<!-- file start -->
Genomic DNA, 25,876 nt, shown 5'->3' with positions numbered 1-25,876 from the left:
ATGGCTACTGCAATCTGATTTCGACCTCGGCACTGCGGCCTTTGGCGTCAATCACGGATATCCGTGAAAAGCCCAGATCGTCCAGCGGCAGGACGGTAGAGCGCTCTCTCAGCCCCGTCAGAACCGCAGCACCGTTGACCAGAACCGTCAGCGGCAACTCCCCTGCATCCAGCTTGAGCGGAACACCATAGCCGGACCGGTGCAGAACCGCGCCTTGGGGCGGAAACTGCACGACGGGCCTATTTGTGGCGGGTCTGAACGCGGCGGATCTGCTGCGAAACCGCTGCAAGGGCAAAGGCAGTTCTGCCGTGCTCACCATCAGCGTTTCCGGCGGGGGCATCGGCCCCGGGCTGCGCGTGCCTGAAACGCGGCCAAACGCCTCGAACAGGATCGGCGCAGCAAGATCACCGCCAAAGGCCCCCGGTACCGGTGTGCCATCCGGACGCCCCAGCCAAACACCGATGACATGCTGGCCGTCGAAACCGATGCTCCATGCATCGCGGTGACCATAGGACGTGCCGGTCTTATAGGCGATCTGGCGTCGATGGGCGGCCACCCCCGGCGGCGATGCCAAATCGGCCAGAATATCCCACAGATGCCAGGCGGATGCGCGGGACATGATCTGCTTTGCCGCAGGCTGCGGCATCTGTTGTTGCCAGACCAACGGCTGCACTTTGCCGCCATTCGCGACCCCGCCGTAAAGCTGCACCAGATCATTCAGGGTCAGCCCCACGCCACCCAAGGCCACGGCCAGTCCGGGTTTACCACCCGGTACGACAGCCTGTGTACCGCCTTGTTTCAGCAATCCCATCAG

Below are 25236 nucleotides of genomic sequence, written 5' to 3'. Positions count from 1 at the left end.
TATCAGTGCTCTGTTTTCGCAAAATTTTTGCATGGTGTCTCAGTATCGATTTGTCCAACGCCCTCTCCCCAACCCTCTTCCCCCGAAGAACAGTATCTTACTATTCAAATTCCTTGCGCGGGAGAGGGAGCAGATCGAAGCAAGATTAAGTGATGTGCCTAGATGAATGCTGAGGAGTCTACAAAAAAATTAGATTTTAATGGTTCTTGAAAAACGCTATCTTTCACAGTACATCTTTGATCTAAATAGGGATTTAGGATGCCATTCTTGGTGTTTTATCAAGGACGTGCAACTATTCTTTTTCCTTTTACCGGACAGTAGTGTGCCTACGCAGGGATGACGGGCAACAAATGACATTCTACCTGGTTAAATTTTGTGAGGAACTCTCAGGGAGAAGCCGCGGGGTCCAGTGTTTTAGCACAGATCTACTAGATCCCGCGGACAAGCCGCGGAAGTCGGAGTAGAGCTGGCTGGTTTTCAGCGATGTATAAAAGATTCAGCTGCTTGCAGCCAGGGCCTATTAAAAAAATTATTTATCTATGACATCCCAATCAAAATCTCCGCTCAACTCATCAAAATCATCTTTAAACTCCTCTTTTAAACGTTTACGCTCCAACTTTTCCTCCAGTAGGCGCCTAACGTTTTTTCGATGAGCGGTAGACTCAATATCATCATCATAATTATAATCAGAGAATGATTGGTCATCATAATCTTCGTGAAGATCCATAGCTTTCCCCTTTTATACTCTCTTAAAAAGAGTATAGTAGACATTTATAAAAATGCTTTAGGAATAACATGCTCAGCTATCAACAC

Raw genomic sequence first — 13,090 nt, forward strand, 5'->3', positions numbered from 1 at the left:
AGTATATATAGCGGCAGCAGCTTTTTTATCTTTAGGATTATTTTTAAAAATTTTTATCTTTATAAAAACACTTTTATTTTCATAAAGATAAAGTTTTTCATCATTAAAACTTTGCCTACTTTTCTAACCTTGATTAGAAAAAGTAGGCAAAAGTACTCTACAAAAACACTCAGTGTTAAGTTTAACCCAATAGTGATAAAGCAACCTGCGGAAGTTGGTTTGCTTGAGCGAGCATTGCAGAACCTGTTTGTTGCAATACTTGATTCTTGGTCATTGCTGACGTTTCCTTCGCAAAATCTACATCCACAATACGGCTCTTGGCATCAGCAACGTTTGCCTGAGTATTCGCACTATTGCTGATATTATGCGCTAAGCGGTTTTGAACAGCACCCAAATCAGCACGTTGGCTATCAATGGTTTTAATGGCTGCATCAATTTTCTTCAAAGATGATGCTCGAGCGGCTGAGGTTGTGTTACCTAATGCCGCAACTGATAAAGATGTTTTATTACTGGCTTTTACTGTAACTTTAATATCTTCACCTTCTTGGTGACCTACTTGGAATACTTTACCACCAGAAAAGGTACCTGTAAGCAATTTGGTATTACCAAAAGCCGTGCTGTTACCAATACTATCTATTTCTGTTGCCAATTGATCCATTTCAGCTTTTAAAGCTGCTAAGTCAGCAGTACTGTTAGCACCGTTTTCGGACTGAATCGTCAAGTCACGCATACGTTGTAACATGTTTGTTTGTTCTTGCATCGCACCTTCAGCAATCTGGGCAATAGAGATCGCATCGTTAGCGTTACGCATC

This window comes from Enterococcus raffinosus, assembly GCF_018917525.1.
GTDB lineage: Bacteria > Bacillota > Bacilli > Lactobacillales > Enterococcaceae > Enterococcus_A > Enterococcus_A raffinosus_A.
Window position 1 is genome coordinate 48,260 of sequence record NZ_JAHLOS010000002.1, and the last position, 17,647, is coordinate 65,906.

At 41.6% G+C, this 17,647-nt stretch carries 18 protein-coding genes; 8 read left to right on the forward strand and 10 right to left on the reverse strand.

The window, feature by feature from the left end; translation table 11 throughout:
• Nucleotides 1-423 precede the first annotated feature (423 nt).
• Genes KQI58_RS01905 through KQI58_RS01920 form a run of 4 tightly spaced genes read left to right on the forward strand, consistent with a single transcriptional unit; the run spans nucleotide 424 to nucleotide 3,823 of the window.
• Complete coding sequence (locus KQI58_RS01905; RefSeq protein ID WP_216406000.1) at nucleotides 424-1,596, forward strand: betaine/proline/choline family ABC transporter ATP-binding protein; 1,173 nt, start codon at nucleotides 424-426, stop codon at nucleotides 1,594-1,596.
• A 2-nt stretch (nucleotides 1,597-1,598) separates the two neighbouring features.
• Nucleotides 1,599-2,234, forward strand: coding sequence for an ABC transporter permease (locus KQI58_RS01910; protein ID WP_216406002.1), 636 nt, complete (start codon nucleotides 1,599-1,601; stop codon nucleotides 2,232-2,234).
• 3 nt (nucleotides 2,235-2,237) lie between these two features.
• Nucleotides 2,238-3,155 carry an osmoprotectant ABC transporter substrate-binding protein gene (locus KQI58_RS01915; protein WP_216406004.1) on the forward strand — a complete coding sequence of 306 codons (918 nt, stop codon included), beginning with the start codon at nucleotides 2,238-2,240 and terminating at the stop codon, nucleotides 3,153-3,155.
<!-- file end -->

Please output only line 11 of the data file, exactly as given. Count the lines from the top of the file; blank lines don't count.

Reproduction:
The window, feature by feature from the left end; translation table 11 throughout: